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Wednesday, September 26, 2007

From Here on Out...

Now that our dossier is out of our hands and into others, we will get updates as it clears each hurdle. We have no control over this process. Things will happen when they happen. We have a record of when they have happened for the families that have completed adoptions from Dong Nai Province before us, but past history is no indicator of future performance (where have I heard that before??).

Today we received a message from our agency. Everything is in order with our dossier and it's on its way to San Francisco. That would be the Vietnamese Embassy in San Francisco. See, once everything in our dossier is notarized, it has to be certified by the State that the notary is indeed licensed and able to notarize. Then the Embassy authenticates that the State is indeed a State in the United States and is authorized to certifiy that the notary is licensed and able to notarize (okay...I'm projecting here - I really don't know what the Embassy is actually authenticating but this sounds like a good story).

So...we are on the way to San Francisco! Our next update will be when we are back from San Francisco and on our way to Vietnam. We are living vicariously through our dossier these days!

Wendi

Tuesday, September 18, 2007

Beginning the Journey

Before Brian and I got married, we talked about adoption. We didn't make any decisions, but we opened the door. After being married for about a year and a half, we started talking earnestly about starting a family. And adoption just made the most sense to both of us.

We thought we had settled on China. But we needed to wait until Brian turned 30 to start the process. Two and a half weeks before the big '30', we learned that China was changing their rules and unless we could get our dossier logged by April 30 we would not be eligible for another 3 years. So we called the agency we had planned to use. They hated to disappoint us, but they didn't really think it was feasible - it would be just too close with getting Immigration approval.

So we regrouped. We investigated domestic adoption. It wasn't for us. Then we started looking at other countries and Vietnam just felt right.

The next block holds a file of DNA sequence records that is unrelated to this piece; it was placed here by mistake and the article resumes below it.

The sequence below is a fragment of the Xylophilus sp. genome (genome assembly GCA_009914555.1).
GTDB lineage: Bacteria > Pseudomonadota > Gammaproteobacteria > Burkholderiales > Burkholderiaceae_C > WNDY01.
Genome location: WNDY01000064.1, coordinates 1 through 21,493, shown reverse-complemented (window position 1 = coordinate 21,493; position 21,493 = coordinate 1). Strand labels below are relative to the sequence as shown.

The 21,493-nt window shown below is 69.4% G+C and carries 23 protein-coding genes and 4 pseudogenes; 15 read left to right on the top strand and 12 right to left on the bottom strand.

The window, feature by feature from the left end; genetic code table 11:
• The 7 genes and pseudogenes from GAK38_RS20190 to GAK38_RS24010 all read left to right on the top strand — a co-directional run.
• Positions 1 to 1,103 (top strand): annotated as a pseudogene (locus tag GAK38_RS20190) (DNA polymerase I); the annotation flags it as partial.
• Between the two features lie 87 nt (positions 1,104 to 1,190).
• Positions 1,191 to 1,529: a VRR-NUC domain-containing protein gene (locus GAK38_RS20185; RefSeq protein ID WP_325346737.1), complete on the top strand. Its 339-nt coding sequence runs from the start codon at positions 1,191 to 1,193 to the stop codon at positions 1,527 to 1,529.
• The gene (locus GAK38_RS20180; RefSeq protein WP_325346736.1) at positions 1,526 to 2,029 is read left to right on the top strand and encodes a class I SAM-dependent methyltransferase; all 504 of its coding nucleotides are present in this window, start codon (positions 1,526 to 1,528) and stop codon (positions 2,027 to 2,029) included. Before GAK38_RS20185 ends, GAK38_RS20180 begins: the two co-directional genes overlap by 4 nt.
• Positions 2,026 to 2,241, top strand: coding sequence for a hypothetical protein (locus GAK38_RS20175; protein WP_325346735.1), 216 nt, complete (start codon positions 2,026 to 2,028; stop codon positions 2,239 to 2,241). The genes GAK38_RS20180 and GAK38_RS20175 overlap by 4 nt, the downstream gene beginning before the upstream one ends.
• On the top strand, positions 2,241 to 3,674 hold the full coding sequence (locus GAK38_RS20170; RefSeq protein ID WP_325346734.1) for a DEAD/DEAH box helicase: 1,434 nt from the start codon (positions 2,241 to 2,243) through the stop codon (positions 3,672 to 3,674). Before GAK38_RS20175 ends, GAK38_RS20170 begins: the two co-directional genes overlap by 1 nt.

And every time I look at this face, I know just how right it is.

We spent some time choosing an agency - it is far more important to us to complete an ethical adoption than it is to spend a few extra months in the process. The agency we chose, Holt International, pioneered international adoption and is considered a leader in ethical adoptions. They were the first to be licensed in Vietnam after a 2+ year shutdown and they provide humanitarian relief to kids and families. Their first priority is to reunite families by trying to improve their economic conditions so that they can support their kids. When that doesn't work, their second priority is to facilitate an in-country adoption. We are their third choice. That is okay with us.

Holt is not in our state so we had to use an approved provider to do our homestudy. We applied to Holt at the end of January 2007 and submitted all our paperwork to our homestudy agency on February 11.

The homestudy is not a fun process. It's rather invasive. It's frustrating to think that any teenager can just get pregnant, but we have to have our lives examined and prove that we will be good parents. But it is for the protection of children and we lived through it.

Our homestudy was accepted by Holt on May 11. We were told that we were 33 on their informal waiting list (it's informal because each family may be open to different ages, gender, and medical conditions - therefore referrals don't always move in a linear fashion) and that we could expect a 12-14 month wait for referral. Imagine my suprise when I received a call in JUNE with An's referral! We formally accepted her referral on July 11. It is very typical to have a child's medical file reviewed by an international adoption medical clinic (we used the University of Minnesota) and that accounts for the time between referral and our acceptance.

On July 12, I hand delivered our I-600A application to USCIS and they fingerprinted us immediately. We were told we should have our approval in 2-3 weeks which definitely did not end up being the case as we received in in the mail TODAY (that's 75 days, if your counting).

In the meantime, we prepared the rest of our dossier so that it would be ready to go as soon as we received our I-171H approval. Tomorrow I will get everything state certified and overnight our dossier to Holt. Once they receive it, we estimate 9 months before we receive travel approval.

Wendi